November 29, 2020

Volume X, Number 334

Advertisement

Lessons for Nigeria from US Buy American Act

Over the past few weeks, there has been a growing movement to promote local production and consumption in Nigeria as a way to address some of the economy’s woes.  One of the leading proposals is to amend the domestic Procurement Act along the lines of the US Buy American Act (BAA), the domestic preference law adopted by the US government during the Depression in the 1930s.  The US’s experience with the BAA indicates that determining what constitutes a domestic product may be one of the main implementation challenges to this proposal.

Under the BAA and its implementing regulations, the US Federal government must provide a preference for domestic end products in its construction projects and its procurement of goods.  A domestic end product is defined simply as one that is “manufactured” in the US.  However, the meaning of that definition becomes complex in a modern world where products are often the amalgamation of activities that occur in numerous locations, foreign and domestic.

What if a product is assembled in the country but is made primarily of components from foreign sources?  The BAA resolves this question by deciding that a domestically manufactured product that is made up of more than 50% foreign components (measured by cost) is deemed foreign. With the current situation with the naira driving up the cost of imports, Nigeria may seek to increase this percentage in order to reflect the fact that measuring by costs may give a false perception of how “foreign” a product is.  On the other hand, Nigeria may seek to decrease this percentage as a way to spur local sourcing.  Either approach must also take into account that the BAA provides relief from the preference when the prices and/or quality of domestic end products are unreasonable as compared to foreign end products.  With such a nascent manufacturing sector and a high level of dependence on importation, Nigeria may find that such an exception eclipses the rule itself.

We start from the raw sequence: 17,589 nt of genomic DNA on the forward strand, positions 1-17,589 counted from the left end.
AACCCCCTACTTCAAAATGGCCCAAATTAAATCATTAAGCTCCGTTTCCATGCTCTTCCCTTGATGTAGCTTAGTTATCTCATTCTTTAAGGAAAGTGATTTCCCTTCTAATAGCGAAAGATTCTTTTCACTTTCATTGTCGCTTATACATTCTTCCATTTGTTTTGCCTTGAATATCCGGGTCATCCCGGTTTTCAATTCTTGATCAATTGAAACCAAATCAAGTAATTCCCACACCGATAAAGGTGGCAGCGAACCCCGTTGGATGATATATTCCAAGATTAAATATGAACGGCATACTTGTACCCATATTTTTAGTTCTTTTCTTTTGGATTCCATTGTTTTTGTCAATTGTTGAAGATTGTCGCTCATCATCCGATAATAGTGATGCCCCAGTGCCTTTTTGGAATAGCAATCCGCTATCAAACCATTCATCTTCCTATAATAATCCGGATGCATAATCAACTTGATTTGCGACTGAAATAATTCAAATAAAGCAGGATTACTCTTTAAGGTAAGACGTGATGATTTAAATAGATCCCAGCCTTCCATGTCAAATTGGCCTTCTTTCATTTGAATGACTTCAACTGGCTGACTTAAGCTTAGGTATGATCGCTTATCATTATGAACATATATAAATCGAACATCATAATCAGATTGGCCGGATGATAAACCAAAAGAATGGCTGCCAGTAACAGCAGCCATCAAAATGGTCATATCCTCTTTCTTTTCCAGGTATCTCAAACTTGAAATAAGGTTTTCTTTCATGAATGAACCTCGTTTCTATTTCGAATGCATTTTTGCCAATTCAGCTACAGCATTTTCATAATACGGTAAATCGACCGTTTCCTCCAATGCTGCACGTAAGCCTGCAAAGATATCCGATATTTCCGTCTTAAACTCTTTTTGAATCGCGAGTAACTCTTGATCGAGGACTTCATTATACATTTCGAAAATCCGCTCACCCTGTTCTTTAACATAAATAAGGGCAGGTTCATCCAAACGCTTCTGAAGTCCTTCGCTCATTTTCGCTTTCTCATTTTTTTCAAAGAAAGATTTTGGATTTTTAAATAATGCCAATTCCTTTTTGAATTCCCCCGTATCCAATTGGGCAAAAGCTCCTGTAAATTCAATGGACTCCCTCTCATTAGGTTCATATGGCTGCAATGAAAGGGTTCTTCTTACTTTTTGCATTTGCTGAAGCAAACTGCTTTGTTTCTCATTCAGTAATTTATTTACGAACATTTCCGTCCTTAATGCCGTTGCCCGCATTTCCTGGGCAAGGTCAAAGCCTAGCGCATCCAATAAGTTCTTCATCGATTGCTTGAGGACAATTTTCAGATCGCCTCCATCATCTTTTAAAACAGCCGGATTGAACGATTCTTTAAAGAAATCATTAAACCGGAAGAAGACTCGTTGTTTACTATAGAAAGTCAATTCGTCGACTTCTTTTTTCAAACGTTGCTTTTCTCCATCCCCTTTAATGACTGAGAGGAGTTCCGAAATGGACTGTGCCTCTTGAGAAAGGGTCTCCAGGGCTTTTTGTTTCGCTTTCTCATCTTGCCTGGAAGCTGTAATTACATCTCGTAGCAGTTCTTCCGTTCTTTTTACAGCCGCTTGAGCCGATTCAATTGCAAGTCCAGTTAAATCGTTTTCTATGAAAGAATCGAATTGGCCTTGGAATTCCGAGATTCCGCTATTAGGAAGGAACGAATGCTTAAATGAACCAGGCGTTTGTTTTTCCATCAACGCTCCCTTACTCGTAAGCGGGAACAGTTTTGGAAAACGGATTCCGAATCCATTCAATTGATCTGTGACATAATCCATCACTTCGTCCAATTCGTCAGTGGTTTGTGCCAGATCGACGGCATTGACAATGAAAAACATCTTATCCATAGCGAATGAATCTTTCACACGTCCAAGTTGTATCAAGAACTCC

What if a domestic company performs the initial steps on a product but then the product is shipped overseas for further work?  Under the BAA, manufacturing occurs where labor is applied that changes the product into a final form that is of a different character than its component materials.  Consequently, a product begun domestically, transferred overseas for further work and then returned to the originating country for testing, packaging and/or shipment might well be foreign.  As Nigeria seeks to develop a robust domestic manufacturing sector and expand its skilled workforce, there may be pressure to take a more restrictive approach to allowing any part of the manufacturing to have been done overseas.

The BAA has proven durable and continues to be viewed as an essential part of the US Federal government’s commitment to promoting labor and business in the US.  A comparable domestic preference law has potential to have a similar impact in Nigeria.  However, the above questions and other policy considerations demonstrate that implementation will be a complex challenge.

© 2020 Covington & Burling LLPNational Law Review, Volume VI, Number 60
Advertisement

TRENDING LEGAL ANALYSIS

Advertisement
Advertisement

About this Author

E. Sanderson Hoe, Covington Burling, Contracts Lawyer, Negotiations Attorney
Senior Of Counsel

Sandy Hoe has practiced government contracts law for more than 40 years.  His expertise includes issues of contract formation, negotiation of subcontracts, bid protests, the structuring of complex private financing of government contracts, preparation of complex claims, and the resolution of post-award contract disputes through litigation or alternative dispute resolution.  His clients include major companies in the defense, telecommunications, information technology, financial, construction, and health care industries.

202-662-5394
Advertisement
Advertisement